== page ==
See if you can find where others have documented your site or one near it. There are a growing number of options out there with improving search capabilities. Perhaps someone has tagged an image or note about your topic. Remember to be creative in thinking of search terms that might yield results. It may be a long shot but worth a try, especially if your place is a named park or other more readily identified location.
Example: http://www.flickr.com/search/?q=hanging%20rock%20state%20park [Hanging Rock State Park}
Remember to explore the different viewing options available to you through GoogleMaps: https://maps.google.com/
Also, the U.S. governmental mapping programs continue to be an excellent resource and have many things now available online: http://nationalmap.gov/
Disaster planning databases are increasingly providing tools for the general public. One useful example is flood zone information. For NC, see Flood Risk Information System (FRIS) the at https://fris.nc.gov/fris/Home.aspx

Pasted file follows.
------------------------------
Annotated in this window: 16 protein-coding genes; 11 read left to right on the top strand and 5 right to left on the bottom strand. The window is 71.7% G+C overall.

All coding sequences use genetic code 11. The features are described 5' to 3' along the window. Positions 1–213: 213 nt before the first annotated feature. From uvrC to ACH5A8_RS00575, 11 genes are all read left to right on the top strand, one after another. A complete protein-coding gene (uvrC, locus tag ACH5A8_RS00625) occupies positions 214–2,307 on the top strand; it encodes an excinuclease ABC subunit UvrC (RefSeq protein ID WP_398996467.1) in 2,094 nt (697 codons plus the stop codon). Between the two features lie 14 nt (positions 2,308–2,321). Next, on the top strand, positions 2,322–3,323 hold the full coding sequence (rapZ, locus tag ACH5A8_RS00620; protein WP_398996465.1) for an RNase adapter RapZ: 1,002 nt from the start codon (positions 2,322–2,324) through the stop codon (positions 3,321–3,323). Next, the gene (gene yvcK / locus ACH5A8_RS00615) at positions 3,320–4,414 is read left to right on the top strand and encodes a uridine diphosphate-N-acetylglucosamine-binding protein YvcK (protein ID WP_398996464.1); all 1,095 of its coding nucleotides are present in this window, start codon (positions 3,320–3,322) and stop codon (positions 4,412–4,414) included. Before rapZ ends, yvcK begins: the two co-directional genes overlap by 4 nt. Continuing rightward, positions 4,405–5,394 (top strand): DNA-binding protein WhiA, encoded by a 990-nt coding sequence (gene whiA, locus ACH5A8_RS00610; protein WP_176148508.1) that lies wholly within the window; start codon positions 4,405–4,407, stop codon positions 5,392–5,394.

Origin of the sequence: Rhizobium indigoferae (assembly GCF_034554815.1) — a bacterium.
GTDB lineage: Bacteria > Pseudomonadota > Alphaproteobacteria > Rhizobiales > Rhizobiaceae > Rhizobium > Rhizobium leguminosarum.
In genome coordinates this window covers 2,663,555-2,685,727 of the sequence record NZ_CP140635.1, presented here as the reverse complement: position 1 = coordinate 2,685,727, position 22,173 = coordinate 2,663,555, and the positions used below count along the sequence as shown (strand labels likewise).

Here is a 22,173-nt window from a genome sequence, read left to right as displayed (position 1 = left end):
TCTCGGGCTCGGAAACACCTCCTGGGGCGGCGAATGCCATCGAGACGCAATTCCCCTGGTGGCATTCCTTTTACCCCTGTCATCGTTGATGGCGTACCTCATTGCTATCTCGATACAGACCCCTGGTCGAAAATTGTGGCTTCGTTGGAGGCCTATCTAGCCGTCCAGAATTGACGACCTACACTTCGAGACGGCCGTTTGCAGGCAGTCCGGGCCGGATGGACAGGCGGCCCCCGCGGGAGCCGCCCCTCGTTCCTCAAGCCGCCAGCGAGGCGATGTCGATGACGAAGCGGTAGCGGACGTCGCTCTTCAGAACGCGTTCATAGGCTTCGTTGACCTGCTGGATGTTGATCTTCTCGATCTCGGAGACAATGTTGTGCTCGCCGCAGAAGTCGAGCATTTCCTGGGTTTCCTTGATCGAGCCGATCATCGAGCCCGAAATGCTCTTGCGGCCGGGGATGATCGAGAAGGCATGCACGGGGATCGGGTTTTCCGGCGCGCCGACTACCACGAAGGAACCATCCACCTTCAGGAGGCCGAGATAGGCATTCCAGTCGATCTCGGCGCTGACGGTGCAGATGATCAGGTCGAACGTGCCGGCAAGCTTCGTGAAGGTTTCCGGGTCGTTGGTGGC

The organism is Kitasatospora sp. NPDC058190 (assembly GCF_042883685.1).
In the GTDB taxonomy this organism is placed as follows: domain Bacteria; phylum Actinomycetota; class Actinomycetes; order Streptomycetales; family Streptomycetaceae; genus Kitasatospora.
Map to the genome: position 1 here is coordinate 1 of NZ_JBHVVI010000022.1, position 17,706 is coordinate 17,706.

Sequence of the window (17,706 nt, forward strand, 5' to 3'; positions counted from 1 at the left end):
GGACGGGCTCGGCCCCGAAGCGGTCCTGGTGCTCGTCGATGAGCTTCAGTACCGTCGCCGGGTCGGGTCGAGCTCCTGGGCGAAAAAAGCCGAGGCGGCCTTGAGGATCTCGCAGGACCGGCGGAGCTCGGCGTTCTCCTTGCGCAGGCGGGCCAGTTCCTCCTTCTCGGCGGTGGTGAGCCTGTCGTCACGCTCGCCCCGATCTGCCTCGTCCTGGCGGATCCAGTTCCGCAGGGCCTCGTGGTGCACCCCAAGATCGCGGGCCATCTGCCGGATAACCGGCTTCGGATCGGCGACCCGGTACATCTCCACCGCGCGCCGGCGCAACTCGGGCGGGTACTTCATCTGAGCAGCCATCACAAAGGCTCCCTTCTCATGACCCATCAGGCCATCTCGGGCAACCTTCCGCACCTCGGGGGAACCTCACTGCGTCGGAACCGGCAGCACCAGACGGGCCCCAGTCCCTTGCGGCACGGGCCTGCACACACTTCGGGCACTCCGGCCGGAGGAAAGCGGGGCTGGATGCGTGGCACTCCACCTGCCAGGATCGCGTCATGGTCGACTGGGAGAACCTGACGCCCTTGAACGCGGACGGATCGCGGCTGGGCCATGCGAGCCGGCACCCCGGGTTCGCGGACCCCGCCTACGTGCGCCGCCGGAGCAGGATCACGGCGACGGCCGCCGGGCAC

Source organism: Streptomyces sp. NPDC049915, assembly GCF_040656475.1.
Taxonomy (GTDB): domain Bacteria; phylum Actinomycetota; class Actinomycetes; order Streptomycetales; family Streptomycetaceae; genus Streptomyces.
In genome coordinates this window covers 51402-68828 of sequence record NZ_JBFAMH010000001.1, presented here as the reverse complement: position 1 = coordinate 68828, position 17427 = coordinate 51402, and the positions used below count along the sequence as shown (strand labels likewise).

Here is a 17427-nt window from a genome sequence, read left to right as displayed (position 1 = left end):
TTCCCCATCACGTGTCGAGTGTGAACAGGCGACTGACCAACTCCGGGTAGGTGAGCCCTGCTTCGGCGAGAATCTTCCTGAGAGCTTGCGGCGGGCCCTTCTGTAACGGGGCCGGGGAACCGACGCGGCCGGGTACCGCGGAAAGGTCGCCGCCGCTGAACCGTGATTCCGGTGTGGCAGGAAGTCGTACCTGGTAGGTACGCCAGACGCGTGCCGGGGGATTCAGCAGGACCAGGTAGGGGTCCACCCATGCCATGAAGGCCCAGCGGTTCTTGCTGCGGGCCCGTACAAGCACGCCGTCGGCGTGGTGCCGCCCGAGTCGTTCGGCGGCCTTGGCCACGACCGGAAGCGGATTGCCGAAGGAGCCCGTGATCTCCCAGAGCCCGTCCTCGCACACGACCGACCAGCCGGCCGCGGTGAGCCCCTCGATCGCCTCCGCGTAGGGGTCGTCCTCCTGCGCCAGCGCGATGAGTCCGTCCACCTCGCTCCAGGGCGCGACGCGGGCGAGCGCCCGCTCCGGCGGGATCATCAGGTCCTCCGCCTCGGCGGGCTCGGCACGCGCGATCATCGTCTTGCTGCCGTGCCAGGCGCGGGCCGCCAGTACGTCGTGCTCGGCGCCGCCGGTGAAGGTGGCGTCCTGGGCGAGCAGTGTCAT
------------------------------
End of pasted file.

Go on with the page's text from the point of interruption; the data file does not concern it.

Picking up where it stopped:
Built environments are best documented but these maps can also show natural areas. This is especially true for areas that had structures in the past. North Carolina's Sanborn Maps are available through Hege Library's Databases.
Search in library catalogs for print options, such as atlases, gazeteers, and map collections. These probably won't get into the level of detail you can zoom to with the online suggestions but can provide broader context and perhaps lead to other information.
Use the library's catalog and databases to see if there are articles or books out there on your topic. These might include maps and images. Think broadly in some cases. For example, your search for "Guilford College woods" is not likely to yield results. However, a search for Piedmont North Carolina old growth forests provides scientific articles on topics that might relate to features you observe in the more specific location.